Once upon a time there was a socialist system which tried to treat all citizens equally. Health care was guaranteed, but it stayed on an overall low level and could not compete with capitalism. This system encouraged consumption and growth, without any strings attached. While the first one collapsed and is history by now, the latter one is also stumbling and receives from world economists such as former German chancelor Helmut Schmidt the most inferior grades. He called it a beast. While banks and the monetary system are still unleashed and the European Union is falling in agony, voices for a third way between socialism and capitalism arise.
In concrete terms, no country spends more money on health care than the United States, but the majority of the population does not receive a fair share. Europe might be on the same track, as signs indicate. The continent’s top budget administrators met in the charming Austrian resort town Gastein (see also “Health Journalists: Go to Gastein”). In numerous sessions they virtually banged their heads against the wall how to get out of the vicious circle of decreasing funds and increasing numbers of patients.
Will higher sin taxes help, for example for cigarettes – because smokers are a heavy burden for the health system? Can a fast food chain like McDonald’s be pulled into an all-out effort to educate young people on obesity prevention strategies? Tests show that a picture of a carrot on the quarter pounder box seduces young customers to eat more vegetables. Or is the most powerful leverage Hollywood? The extremely successful movie “Untouchable” has promoted all over the world discussion about the inclusion of the handicapped. These examples, at least, are heartening and give hope that the bumpy US road is still far ahead.
One participant of the conference, the newly elected chairman of the European Health Forum Gastein, offered another remedy. “Health literacy is the corner stone”, he pronounced in a special session. This means to “empower citizens to take control over their own lives”, said Helmut Brand, expert for public health and professor at Maastricht University. He cooperates closely with patients’ groups and is very well aware of the fact that once people assume responsibility for themselves fare better in life, stay healthier and recover faster from ailments, Brand stated in an EUSJA press conference.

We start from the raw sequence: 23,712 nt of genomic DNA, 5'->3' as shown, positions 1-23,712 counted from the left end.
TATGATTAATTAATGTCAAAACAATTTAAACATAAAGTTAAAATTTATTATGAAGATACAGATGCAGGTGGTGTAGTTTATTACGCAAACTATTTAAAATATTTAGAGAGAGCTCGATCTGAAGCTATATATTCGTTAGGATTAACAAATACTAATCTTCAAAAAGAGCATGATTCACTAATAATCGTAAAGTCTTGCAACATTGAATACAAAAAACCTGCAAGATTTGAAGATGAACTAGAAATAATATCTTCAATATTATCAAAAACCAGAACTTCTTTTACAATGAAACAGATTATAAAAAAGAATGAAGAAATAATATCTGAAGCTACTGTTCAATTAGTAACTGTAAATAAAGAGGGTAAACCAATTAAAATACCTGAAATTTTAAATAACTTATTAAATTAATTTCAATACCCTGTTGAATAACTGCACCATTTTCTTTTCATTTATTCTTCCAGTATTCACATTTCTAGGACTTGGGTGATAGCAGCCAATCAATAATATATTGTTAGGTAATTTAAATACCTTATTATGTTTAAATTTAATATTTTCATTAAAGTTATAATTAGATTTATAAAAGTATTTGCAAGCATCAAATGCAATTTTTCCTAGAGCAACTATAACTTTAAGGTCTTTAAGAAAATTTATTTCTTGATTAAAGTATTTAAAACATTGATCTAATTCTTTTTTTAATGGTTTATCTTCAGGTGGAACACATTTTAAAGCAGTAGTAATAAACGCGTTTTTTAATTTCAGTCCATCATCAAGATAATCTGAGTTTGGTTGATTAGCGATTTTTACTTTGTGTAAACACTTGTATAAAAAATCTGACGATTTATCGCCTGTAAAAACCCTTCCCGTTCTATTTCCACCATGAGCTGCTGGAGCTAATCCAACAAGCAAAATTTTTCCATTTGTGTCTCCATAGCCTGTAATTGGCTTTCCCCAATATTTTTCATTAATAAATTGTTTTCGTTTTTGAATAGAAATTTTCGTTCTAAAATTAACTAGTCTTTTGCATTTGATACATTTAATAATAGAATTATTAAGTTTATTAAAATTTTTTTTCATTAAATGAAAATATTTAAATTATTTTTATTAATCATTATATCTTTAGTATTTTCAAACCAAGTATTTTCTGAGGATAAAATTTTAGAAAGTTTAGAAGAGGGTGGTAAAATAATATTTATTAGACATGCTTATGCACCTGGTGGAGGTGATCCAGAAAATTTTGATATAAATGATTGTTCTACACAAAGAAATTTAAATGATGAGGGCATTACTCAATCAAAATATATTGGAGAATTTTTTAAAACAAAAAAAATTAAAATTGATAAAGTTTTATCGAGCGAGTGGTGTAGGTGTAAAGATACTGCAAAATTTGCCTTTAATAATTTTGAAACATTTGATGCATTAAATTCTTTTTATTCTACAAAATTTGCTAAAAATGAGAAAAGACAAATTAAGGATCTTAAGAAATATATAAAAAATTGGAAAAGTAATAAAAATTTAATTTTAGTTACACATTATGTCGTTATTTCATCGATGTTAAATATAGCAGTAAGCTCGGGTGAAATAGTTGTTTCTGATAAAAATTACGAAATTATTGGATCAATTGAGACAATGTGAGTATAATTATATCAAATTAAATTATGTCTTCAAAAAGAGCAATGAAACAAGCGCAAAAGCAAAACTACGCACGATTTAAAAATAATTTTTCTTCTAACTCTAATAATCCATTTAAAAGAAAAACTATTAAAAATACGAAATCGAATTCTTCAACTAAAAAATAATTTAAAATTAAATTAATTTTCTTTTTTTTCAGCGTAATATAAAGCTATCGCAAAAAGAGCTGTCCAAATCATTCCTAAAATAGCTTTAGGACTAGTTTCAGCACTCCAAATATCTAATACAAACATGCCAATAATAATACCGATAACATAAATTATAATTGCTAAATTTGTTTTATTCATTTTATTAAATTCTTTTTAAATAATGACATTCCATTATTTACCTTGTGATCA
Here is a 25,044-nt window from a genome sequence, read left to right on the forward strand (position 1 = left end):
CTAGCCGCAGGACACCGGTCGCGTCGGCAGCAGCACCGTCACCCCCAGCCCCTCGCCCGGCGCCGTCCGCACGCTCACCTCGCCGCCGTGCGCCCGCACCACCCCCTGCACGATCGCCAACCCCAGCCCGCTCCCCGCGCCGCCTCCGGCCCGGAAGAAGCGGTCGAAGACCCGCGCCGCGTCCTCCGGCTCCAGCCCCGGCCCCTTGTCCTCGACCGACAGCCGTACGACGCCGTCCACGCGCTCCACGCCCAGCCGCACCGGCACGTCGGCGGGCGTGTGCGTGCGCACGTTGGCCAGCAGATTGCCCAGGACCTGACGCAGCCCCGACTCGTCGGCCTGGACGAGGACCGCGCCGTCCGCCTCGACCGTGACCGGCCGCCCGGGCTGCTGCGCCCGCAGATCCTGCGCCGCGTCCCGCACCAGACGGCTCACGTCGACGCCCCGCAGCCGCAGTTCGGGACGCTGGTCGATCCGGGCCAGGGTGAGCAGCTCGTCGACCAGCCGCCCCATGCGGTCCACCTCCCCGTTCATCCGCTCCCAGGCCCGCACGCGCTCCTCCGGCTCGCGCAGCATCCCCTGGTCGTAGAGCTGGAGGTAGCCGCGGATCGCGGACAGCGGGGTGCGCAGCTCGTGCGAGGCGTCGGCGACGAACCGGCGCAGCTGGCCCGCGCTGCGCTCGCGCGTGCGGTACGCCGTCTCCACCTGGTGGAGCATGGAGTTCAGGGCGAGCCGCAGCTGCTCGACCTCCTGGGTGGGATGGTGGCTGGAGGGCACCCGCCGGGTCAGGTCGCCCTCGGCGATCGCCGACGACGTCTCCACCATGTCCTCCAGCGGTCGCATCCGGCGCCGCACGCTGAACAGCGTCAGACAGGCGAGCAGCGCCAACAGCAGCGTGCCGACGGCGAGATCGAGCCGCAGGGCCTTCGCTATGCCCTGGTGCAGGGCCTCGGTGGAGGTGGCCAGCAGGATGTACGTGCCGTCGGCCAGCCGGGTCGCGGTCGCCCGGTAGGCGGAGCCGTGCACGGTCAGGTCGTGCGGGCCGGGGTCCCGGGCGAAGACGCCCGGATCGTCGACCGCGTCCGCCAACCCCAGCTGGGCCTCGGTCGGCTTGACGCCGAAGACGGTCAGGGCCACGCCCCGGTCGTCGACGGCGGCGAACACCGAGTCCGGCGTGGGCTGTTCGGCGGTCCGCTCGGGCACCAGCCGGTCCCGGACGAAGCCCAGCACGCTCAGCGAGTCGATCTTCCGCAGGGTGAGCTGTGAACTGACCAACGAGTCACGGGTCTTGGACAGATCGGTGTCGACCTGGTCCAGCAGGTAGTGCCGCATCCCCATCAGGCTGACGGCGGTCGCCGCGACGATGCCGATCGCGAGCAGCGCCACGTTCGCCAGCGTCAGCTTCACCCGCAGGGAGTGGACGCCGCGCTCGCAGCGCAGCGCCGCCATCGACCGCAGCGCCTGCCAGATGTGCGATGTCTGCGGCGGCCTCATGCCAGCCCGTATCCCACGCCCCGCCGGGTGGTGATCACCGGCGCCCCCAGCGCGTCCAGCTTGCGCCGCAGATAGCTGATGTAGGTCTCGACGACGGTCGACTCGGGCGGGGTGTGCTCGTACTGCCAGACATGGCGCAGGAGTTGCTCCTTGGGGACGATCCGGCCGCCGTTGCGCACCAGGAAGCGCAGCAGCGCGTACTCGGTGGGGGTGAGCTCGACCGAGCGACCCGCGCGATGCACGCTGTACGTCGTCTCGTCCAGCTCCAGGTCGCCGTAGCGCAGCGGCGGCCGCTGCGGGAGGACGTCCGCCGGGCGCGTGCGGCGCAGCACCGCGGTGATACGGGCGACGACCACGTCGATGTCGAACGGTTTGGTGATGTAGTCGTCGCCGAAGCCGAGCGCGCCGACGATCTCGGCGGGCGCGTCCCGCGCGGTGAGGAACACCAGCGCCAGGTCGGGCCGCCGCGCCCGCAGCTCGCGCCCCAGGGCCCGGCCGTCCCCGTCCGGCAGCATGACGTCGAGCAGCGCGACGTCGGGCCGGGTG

It was exactly this philosophy, meanwhile a well accepted formula, which created some 20 years ago a broad movement which gave birth to non-government organizations or NGOs. They have changed the world, kicked off the environmental movement, human rights campaigns and introduced more democracy and participation in community affairs. Independent NGOs, fueled by citizens’ concerns, are all over public life and contribute to something we might phrase “The Third Way”. So what do patients’ groups and self help organizations achieve in the public health sector?
There are numerous best practices throughout Europe, but one striking case has written history. Some 25 years ago, more and more people became aware of mental health issues, specifically their own depressions and anxieties, among others produced by the ever increasing pace of economy and work pressure. Today the burnout syndrome is all over the media and has become a mainstream topic. In those days however, it was a taboo to speak openly about one’s psychological condition, which many times only aggravated it and made everything worse. So the persons concerned went to look for a therapy, which sometimes worked, but many times did not produce the desired results. At the end, the patients ended up taking a lot of medication, just to make their suffering bearable and to function more or less at work.